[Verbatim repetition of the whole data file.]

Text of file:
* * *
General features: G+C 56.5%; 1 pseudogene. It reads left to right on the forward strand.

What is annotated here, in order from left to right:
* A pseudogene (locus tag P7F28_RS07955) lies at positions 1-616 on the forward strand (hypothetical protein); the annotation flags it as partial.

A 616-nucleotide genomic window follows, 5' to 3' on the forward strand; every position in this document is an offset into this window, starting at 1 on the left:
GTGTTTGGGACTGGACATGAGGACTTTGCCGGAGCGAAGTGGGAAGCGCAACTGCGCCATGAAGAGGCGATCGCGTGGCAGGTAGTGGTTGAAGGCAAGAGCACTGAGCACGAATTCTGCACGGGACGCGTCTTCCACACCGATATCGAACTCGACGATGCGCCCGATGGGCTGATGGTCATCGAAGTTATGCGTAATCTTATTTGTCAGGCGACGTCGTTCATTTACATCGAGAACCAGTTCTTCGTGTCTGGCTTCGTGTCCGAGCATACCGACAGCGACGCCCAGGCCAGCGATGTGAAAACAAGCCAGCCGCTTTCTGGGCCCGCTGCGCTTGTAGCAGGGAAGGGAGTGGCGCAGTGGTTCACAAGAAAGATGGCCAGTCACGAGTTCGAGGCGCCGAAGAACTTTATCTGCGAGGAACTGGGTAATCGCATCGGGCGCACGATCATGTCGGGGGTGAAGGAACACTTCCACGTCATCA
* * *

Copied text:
General features: G+C 56.5%; 1 pseudogene. It reads left to right on the forward strand.

What is annotated here, in order from left to right:
* A pseudogene (locus tag P7F28_RS07955) lies at positions 1-616 on the forward strand (hypothetical protein); the annotation flags it as partial.

A 616-nucleotide genomic window follows, 5' to 3' on the forward strand; every position in this document is an offset into this window, starting at 1 on the left:
GTGTTTGGGACTGGACATGAGGACTTTGCCGGAGCGAAGTGGGAAGCGCAACTGCGCCATGAAGAGGCGATCGCGTGGCAGGTAGTGGTTGAAGGCAAGAGCACTGAGCACGAATTCTGCACGGGACGCGTCTTCCACACCGATATCGAACTCGACGATGCGCCCGATGGGCTGATGGTCATCGAAGTTATGCGTAATCTTATTTGTCAGGCGACGTCGTTCATTTACATCGAGAACCAGTTCTTCGTGTCTGGCTTCGTGTCCGAGCATACCGACAGCGACGCCCAGGCCAGCGATGTGAAAACAAGCCAGCCGCTTTCTGGGCCCGCTGCGCTTGTAGCAGGGAAGGGAGTGGCGCAGTGGTTCACAAGAAAGATGGCCAGTCACGAGTTCGAGGCGCCGAAGAACTTTATCTGCGAGGAACTGGGTAATCGCATCGGGCGCACGATCATGTCGGGGGTGAAGGAACACTTCCACGTCATCA